RightsNI is delighted to welcome this guest post by Liz Griffith, email@example.com.
Refugee Action Group invites all Rights NI readers to a ‘Stop Deportations’ workshop on the afternoon of Friday 14th June.
Deportation gives rise to so many human rights issues that it is hard to know where to start. In theory, the UK cannot lawfully deport someone to a country where there is a risk of serious harm, torture or death. In practice, however, the asylum process is as such that some protection issues remain unheard, unresolved or ignored. Deportation also tears individuals and their children away from their friends, schools and communities. We must also remember that deportation is a lucrative business for private security companies and that there are substantiated accounts of harm (and indeed death) of deportees while ‘under escort’ (E.g. Medical Justice, ‘Outsourcing abuse: the use and misuse of state-sanctioned force during the detention and removal of asylum seekers’ (2008) http://www.medicaljustice.org.uk/images/stories/reports/outsourcing%20abuse.pdf See also news reports following the death of Jimmy Mubenga in 2010).
Of course, deportation often goes hand in hand with immigration detention. The number of detention beds in the UK now tops 4000 and is rising. About 30,000 people are detained each year- for days, weeks, months or years (See briefing papers posted regularly here: http://www.aviddetention.org.uk/). Just a fortnight ago, the UN Committee against Torture criticised the UK for its detention policy; specifically, it highlighted the fact that there is no time limit on immigration incarceration, which amounts to de facto indefinite detention. (It also rebuked the UK for its attempts to deport Sri Lankan Tamils despite evidence of torture) (Concluding observations on the fifth periodic report of the United Kingdom, adopted by the Committee at its fiftieth session (6-31 May 2013) documents at http://www2.ohchr.org/english/bodies/cat/cats50.htm).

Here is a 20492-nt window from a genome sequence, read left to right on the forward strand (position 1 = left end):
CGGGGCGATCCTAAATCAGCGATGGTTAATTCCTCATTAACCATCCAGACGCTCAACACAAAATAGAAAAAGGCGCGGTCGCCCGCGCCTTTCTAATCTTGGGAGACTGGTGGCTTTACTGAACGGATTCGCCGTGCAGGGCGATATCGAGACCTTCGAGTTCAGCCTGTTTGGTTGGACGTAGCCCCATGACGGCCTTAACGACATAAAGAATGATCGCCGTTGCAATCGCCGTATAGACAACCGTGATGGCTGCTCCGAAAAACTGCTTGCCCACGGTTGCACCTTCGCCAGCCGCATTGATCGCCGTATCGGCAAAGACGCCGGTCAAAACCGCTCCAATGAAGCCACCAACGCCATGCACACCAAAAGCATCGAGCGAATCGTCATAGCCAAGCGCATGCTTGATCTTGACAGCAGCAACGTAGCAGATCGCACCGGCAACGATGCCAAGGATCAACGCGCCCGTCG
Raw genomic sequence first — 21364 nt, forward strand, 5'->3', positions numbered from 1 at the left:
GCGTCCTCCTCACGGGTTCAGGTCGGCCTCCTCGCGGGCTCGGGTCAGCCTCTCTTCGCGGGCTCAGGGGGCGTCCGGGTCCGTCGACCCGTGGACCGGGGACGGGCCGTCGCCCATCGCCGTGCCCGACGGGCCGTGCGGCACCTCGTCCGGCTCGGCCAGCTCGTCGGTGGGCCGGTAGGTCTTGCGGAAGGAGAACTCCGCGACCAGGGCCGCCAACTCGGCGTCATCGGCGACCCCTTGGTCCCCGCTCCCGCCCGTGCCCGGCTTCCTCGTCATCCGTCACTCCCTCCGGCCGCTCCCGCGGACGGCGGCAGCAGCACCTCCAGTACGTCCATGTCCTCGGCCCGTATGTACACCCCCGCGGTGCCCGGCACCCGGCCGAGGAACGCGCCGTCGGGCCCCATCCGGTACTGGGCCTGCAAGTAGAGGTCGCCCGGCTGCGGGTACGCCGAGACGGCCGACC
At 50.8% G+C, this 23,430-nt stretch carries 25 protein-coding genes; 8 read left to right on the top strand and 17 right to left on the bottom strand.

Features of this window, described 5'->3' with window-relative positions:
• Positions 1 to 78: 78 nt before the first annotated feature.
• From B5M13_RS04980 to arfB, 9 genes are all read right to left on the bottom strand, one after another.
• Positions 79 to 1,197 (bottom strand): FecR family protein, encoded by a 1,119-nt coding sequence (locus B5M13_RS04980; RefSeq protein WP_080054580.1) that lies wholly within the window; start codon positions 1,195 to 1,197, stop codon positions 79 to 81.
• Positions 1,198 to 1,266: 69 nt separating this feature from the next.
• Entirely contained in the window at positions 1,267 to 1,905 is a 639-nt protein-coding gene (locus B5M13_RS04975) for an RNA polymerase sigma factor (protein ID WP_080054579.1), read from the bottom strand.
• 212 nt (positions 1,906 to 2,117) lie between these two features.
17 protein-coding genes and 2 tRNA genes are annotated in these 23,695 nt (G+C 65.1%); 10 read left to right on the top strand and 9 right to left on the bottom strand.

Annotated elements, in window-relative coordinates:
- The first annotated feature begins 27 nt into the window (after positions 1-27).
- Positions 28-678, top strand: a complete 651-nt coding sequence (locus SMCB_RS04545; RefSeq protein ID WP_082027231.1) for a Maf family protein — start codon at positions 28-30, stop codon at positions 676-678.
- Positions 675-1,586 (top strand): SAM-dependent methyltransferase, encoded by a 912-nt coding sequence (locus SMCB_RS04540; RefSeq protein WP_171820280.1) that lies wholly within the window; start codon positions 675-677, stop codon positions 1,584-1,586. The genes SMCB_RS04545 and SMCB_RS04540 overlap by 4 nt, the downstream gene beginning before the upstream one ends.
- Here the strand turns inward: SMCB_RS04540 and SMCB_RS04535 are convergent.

For these reasons, and many others aside, Refugee Action Group hopes as many people as possible will come and learn skills in campaigning against deportation.
The workshop is delivered by Lisa and Michael from the National Coalition of Anti-Deportation Campaigns (NCADC). NCADC supports community campaigns for justice in the immigration and asylum systems and supports people fighting for their right to remain in the UK. Lisa and Michael are coming to Belfast to share their vast experience of successful anti-deportation campaigns. Underpinning their work are principles of human rights, peace and human dignity.
The workshop is very interactive and packed full with useful tips and ideas. It is free, however, please commit to attending the full afternoon session.
Everyone is welcome: refugees, students, asylum seekers, human rights activists, migrants, concerned residents… and anyone else!
Where: LORAG/Shaftesbury Community & Rec. Centre, 97 Balfour Ave, Belfast
When: Friday 14th June 2013
Join us for lunch at 1pm. Workshop takes place 1.30 – 4.30pm
RSVP: Let us know you are coming by Tuesday 11th June and tell us of any access or dietary requirements: firstname.lastname@example.org
Find out more here: www.ncadc.org.uk …and read the NCADC toolkit too!